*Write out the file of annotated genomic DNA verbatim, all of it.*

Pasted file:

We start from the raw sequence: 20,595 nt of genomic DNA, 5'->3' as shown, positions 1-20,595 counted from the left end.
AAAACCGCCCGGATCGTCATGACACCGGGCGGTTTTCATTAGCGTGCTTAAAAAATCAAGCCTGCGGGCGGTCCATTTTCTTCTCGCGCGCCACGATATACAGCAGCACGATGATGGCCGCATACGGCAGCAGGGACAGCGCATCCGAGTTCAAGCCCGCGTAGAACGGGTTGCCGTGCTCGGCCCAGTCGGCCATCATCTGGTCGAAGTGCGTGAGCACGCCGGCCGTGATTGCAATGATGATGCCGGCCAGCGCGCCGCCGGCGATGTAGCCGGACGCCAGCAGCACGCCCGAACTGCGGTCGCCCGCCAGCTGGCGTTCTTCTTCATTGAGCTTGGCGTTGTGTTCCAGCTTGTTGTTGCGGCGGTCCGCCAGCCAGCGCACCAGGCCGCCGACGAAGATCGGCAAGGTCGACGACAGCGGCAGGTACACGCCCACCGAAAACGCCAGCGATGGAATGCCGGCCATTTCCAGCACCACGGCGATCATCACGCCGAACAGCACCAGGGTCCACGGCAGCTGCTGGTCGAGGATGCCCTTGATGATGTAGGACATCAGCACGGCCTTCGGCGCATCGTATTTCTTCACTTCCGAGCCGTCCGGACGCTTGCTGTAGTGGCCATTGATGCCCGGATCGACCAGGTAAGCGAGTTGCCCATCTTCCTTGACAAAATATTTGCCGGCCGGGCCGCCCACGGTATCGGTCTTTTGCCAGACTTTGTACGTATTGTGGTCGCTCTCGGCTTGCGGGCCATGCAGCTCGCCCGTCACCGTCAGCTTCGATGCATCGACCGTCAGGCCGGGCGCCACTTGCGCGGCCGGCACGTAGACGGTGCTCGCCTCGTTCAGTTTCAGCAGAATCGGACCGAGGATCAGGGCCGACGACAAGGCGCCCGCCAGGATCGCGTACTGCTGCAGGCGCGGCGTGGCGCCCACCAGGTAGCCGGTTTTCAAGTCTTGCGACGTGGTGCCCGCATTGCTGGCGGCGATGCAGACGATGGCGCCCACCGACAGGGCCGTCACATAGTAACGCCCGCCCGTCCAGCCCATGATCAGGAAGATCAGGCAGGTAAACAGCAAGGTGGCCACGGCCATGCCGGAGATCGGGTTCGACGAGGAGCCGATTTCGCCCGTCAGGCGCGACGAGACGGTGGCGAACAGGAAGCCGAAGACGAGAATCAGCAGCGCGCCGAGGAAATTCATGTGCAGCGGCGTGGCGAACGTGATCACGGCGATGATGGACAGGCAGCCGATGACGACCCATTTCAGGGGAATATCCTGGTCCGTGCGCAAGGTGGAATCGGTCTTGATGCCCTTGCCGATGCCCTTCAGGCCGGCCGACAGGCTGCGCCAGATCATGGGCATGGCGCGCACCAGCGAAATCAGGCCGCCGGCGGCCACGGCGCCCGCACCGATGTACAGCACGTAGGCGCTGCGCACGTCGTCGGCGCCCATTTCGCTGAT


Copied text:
We start from the raw sequence: 20,595 nt of genomic DNA, 5'->3' as shown, positions 1-20,595 counted from the left end.
AAAACCGCCCGGATCGTCATGACACCGGGCGGTTTTCATTAGCGTGCTTAAAAAATCAAGCCTGCGGGCGGTCCATTTTCTTCTCGCGCGCCACGATATACAGCAGCACGATGATGGCCGCATACGGCAGCAGGGACAGCGCATCCGAGTTCAAGCCCGCGTAGAACGGGTTGCCGTGCTCGGCCCAGTCGGCCATCATCTGGTCGAAGTGCGTGAGCACGCCGGCCGTGATTGCAATGATGATGCCGGCCAGCGCGCCGCCGGCGATGTAGCCGGACGCCAGCAGCACGCCCGAACTGCGGTCGCCCGCCAGCTGGCGTTCTTCTTCATTGAGCTTGGCGTTGTGTTCCAGCTTGTTGTTGCGGCGGTCCGCCAGCCAGCGCACCAGGCCGCCGACGAAGATCGGCAAGGTCGACGACAGCGGCAGGTACACGCCCACCGAAAACGCCAGCGATGGAATGCCGGCCATTTCCAGCACCACGGCGATCATCACGCCGAACAGCACCAGGGTCCACGGCAGCTGCTGGTCGAGGATGCCCTTGATGATGTAGGACATCAGCACGGCCTTCGGCGCATCGTATTTCTTCACTTCCGAGCCGTCCGGACGCTTGCTGTAGTGGCCATTGATGCCCGGATCGACCAGGTAAGCGAGTTGCCCATCTTCCTTGACAAAATATTTGCCGGCCGGGCCGCCCACGGTATCGGTCTTTTGCCAGACTTTGTACGTATTGTGGTCGCTCTCGGCTTGCGGGCCATGCAGCTCGCCCGTCACCGTCAGCTTCGATGCATCGACCGTCAGGCCGGGCGCCACTTGCGCGGCCGGCACGTAGACGGTGCTCGCCTCGTTCAGTTTCAGCAGAATCGGACCGAGGATCAGGGCCGACGACAAGGCGCCCGCCAGGATCGCGTACTGCTGCAGGCGCGGCGTGGCGCCCACCAGGTAGCCGGTTTTCAAGTCTTGCGACGTGGTGCCCGCATTGCTGGCGGCGATGCAGACGATGGCGCCCACCGACAGGGCCGTCACATAGTAACGCCCGCCCGTCCAGCCCATGATCAGGAAGATCAGGCAGGTAAACAGCAAGGTGGCCACGGCCATGCCGGAGATCGGGTTCGACGAGGAGCCGATTTCGCCCGTCAGGCGCGACGAGACGGTGGCGAACAGGAAGCCGAAGACGAGAATCAGCAGCGCGCCGAGGAAATTCATGTGCAGCGGCGTGGCGAACGTGATCACGGCGATGATGGACAGGCAGCCGATGACGACCCATTTCAGGGGAATATCCTGGTCCGTGCGCAAGGTGGAATCGGTCTTGATGCCCTTGCCGATGCCCTTCAGGCCGGCCGACAGGCTGCGCCAGATCATGGGCATGGCGCGCACCAGCGAAATCAGGCCGCCGGCGGCCACGGCGCCCGCACCGATGTACAGCACGTAGGCGCTGCGCACGTCGTCGGCGCCCATTTCGCTGAT